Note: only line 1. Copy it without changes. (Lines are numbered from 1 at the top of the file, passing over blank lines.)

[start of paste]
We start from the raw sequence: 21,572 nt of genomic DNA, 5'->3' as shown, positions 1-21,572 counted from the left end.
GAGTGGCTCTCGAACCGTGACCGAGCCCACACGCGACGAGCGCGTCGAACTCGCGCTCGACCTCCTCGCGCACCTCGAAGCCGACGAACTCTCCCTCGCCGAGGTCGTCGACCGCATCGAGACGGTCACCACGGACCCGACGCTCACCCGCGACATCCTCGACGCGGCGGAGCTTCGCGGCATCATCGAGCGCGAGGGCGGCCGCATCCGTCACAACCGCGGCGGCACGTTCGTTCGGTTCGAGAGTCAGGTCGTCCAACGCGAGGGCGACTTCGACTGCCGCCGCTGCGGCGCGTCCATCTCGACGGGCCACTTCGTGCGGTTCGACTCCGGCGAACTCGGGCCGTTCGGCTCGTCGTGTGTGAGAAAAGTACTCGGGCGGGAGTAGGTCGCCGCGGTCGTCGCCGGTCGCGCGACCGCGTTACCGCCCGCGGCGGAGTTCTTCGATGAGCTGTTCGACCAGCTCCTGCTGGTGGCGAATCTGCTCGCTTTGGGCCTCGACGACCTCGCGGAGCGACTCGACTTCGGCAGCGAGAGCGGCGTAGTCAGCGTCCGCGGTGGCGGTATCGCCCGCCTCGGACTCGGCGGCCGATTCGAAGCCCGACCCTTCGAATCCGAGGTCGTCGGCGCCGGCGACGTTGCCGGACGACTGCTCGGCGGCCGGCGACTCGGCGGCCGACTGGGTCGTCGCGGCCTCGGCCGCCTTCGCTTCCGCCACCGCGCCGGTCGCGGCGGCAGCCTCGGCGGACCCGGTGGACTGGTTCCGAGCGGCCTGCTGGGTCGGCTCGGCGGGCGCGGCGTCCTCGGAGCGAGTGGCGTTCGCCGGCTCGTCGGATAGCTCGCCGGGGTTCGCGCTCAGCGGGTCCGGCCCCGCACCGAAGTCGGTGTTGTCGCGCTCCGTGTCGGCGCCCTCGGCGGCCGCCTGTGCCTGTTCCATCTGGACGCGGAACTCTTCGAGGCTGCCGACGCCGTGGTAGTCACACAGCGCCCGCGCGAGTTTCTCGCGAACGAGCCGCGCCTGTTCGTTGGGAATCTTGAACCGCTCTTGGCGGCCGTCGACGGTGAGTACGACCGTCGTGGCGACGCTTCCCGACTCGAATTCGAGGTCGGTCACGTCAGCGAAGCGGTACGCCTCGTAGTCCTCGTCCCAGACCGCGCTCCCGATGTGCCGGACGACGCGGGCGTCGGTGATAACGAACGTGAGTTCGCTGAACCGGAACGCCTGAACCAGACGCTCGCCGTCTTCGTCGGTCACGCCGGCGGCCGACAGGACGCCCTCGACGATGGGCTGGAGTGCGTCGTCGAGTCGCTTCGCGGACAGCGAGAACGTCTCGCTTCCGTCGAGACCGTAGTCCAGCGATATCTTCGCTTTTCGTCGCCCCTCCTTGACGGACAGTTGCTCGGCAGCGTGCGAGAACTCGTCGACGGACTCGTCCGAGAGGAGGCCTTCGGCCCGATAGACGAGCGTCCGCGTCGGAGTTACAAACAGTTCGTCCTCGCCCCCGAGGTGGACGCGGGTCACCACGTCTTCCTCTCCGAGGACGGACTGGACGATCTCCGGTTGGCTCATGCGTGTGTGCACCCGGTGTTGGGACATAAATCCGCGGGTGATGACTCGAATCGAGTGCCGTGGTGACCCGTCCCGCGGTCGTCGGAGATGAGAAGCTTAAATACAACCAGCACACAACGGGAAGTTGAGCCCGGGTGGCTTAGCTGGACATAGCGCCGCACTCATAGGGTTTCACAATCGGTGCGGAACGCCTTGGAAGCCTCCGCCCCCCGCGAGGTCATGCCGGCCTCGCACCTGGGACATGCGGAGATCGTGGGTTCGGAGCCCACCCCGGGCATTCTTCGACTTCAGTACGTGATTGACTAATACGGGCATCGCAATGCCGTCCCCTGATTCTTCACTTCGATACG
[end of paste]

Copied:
We start from the raw sequence: 21,572 nt of genomic DNA, 5'->3' as shown, positions 1-21,572 counted from the left end.